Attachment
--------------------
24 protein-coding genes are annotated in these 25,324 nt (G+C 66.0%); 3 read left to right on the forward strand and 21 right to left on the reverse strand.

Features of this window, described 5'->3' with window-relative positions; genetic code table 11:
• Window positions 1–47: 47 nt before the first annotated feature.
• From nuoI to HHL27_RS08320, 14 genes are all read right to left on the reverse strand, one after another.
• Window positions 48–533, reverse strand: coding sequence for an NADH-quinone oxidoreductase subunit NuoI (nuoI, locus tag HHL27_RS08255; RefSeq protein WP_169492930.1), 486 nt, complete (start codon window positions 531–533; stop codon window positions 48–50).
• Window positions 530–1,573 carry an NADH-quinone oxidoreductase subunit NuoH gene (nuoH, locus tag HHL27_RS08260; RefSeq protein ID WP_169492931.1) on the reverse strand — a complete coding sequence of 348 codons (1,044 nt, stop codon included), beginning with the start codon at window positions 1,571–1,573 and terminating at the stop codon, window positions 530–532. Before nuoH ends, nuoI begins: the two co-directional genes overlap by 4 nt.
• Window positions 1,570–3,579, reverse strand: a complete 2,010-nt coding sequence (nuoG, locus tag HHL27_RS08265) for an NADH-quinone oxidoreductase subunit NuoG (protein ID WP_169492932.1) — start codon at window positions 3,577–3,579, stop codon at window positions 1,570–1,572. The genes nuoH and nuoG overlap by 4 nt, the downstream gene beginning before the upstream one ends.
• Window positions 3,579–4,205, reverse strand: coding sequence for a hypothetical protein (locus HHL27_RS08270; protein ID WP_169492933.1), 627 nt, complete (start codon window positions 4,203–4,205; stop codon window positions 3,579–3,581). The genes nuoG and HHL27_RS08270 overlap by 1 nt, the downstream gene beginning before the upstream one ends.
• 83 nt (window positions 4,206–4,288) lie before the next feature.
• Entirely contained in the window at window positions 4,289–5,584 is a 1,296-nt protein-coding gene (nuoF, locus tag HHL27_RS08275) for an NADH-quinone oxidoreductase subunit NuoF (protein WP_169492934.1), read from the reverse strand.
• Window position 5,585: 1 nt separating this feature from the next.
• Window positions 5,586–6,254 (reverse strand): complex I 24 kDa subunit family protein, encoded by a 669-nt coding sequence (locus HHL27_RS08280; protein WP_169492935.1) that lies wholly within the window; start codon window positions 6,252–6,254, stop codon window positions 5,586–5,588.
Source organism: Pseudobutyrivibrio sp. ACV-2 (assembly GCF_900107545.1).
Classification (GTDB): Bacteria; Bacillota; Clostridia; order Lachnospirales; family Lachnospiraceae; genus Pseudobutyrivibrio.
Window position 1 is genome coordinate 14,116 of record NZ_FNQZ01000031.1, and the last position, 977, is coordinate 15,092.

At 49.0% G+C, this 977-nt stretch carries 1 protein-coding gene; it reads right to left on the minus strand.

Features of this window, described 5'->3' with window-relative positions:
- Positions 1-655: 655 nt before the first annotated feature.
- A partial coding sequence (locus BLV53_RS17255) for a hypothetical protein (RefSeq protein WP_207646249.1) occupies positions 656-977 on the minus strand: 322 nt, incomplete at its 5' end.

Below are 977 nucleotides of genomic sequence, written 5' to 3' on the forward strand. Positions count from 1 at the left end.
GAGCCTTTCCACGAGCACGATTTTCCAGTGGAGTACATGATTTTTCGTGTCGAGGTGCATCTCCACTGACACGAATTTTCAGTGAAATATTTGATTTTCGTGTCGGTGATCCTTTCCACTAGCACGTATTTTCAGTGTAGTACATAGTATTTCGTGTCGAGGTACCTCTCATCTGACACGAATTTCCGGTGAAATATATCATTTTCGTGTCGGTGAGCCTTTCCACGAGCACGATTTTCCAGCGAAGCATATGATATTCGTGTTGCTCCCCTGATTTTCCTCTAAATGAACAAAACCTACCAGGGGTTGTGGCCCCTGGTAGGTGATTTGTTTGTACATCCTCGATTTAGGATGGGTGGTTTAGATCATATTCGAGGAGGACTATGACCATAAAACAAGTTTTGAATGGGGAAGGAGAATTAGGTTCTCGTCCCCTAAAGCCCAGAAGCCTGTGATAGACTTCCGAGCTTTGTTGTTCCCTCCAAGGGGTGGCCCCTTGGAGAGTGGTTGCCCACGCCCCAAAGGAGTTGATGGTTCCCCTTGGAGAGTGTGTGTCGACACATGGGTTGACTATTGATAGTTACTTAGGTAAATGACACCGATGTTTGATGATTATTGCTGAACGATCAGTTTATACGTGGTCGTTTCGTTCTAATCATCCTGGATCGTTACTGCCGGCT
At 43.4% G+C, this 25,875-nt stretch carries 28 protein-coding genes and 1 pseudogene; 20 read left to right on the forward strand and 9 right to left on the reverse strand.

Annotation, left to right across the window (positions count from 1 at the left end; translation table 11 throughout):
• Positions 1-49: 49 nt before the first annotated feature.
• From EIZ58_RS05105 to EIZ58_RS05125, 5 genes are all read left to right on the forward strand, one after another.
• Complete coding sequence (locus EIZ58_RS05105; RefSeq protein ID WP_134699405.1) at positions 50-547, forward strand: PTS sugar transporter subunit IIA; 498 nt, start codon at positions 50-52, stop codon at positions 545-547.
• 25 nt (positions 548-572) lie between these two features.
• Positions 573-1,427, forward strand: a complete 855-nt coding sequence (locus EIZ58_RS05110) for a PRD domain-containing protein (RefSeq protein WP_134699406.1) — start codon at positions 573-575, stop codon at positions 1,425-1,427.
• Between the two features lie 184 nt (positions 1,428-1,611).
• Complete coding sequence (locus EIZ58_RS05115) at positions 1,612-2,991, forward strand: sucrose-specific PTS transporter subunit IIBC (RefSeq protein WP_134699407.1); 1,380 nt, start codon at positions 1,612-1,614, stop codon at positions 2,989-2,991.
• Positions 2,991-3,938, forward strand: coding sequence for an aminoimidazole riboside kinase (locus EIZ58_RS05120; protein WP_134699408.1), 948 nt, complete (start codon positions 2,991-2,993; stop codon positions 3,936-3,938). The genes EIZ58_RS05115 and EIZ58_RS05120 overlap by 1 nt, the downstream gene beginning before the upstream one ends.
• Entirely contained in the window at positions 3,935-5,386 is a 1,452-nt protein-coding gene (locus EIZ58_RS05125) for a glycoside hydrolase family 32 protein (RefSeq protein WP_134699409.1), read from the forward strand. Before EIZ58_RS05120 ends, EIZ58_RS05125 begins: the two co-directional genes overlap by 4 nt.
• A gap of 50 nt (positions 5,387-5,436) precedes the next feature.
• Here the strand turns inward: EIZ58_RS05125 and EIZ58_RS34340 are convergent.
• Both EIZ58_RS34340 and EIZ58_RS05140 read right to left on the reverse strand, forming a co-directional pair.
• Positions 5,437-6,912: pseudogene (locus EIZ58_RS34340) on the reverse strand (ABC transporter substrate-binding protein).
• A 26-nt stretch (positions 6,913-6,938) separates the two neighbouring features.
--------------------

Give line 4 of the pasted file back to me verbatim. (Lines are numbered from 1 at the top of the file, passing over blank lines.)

• From nuoI to HHL27_RS08320, 14 genes are all read right to left on the reverse strand, one after another.